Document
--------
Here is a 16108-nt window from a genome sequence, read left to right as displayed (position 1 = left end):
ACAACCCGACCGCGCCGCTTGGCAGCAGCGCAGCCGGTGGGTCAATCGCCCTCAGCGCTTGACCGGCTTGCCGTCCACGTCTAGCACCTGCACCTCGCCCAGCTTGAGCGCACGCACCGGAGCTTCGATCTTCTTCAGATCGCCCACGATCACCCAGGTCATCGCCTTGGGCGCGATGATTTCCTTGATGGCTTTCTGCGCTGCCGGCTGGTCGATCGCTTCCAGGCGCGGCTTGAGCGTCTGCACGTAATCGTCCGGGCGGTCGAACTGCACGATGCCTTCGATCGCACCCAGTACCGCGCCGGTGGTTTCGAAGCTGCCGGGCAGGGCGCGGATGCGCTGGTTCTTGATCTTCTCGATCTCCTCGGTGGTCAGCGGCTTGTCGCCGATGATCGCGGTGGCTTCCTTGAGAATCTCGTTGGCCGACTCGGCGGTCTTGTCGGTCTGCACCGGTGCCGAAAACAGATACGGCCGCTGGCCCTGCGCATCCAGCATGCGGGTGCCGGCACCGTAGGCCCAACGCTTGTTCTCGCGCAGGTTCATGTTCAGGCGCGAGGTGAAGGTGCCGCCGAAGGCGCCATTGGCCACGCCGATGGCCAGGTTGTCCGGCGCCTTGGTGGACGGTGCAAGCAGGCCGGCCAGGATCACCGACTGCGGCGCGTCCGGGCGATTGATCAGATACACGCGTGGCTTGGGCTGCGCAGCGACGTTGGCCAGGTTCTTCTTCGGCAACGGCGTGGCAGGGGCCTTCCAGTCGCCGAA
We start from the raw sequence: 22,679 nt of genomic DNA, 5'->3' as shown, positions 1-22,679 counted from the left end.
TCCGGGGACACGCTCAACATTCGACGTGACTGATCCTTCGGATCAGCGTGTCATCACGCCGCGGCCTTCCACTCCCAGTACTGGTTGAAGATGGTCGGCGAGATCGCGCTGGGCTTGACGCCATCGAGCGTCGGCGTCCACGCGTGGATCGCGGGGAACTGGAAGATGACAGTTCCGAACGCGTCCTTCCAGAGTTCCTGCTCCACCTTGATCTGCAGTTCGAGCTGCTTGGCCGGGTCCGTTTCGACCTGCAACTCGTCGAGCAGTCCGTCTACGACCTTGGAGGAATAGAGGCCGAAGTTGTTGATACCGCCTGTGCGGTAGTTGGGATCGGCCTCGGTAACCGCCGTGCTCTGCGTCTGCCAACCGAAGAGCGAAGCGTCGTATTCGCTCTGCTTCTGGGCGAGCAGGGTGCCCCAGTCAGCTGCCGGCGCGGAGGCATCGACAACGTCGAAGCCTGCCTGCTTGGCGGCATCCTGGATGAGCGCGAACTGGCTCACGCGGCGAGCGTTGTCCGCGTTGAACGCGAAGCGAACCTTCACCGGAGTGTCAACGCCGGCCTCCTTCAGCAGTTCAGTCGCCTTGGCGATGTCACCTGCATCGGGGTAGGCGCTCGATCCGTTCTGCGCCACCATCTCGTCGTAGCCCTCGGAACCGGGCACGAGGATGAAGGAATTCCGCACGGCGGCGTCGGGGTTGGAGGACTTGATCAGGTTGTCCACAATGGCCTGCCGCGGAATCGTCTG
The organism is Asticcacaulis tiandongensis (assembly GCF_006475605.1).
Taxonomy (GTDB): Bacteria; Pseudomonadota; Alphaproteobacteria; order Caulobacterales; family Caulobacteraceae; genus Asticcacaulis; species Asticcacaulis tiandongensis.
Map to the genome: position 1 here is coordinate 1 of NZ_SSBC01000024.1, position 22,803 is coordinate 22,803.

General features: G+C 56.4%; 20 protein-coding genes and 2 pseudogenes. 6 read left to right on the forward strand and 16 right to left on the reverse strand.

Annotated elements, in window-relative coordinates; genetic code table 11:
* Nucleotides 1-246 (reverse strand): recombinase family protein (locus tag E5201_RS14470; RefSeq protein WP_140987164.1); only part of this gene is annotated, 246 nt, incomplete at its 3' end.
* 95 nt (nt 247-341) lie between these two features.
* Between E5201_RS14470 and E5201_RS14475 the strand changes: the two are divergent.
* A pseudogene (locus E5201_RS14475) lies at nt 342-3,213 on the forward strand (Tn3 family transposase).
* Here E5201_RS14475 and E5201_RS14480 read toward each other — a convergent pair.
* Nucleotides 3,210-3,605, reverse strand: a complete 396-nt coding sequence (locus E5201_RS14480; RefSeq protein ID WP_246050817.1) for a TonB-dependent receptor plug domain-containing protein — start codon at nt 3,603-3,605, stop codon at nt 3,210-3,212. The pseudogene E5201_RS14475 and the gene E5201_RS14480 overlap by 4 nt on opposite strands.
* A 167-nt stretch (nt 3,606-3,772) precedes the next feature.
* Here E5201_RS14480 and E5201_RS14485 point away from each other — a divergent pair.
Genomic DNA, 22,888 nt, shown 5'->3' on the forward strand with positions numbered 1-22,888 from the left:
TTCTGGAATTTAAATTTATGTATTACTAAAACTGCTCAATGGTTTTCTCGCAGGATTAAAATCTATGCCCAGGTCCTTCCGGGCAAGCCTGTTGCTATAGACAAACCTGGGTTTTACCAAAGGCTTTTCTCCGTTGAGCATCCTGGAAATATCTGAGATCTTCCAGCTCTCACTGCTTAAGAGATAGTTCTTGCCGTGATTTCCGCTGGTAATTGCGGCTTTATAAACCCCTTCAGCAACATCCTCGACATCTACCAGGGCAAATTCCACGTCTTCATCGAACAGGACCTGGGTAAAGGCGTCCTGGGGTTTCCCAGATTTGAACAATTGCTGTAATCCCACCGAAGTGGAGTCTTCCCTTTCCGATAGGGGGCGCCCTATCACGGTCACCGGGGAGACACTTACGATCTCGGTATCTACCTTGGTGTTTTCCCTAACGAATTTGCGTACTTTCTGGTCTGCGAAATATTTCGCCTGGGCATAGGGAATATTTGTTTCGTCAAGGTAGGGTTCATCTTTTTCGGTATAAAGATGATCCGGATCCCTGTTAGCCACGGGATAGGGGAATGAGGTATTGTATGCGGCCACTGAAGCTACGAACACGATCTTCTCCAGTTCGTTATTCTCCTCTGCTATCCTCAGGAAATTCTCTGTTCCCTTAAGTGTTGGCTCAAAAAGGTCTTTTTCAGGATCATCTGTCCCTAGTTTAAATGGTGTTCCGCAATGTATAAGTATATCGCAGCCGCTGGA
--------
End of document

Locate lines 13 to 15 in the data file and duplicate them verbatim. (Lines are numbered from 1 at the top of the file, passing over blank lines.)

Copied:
* A pseudogene (locus E5201_RS14475) lies at nt 342-3,213 on the forward strand (Tn3 family transposase).
* Here E5201_RS14475 and E5201_RS14480 read toward each other — a convergent pair.
* Nucleotides 3,210-3,605, reverse strand: a complete 396-nt coding sequence (locus E5201_RS14480; RefSeq protein ID WP_246050817.1) for a TonB-dependent receptor plug domain-containing protein — start codon at nt 3,603-3,605, stop codon at nt 3,210-3,212. The pseudogene E5201_RS14475 and the gene E5201_RS14480 overlap by 4 nt on opposite strands.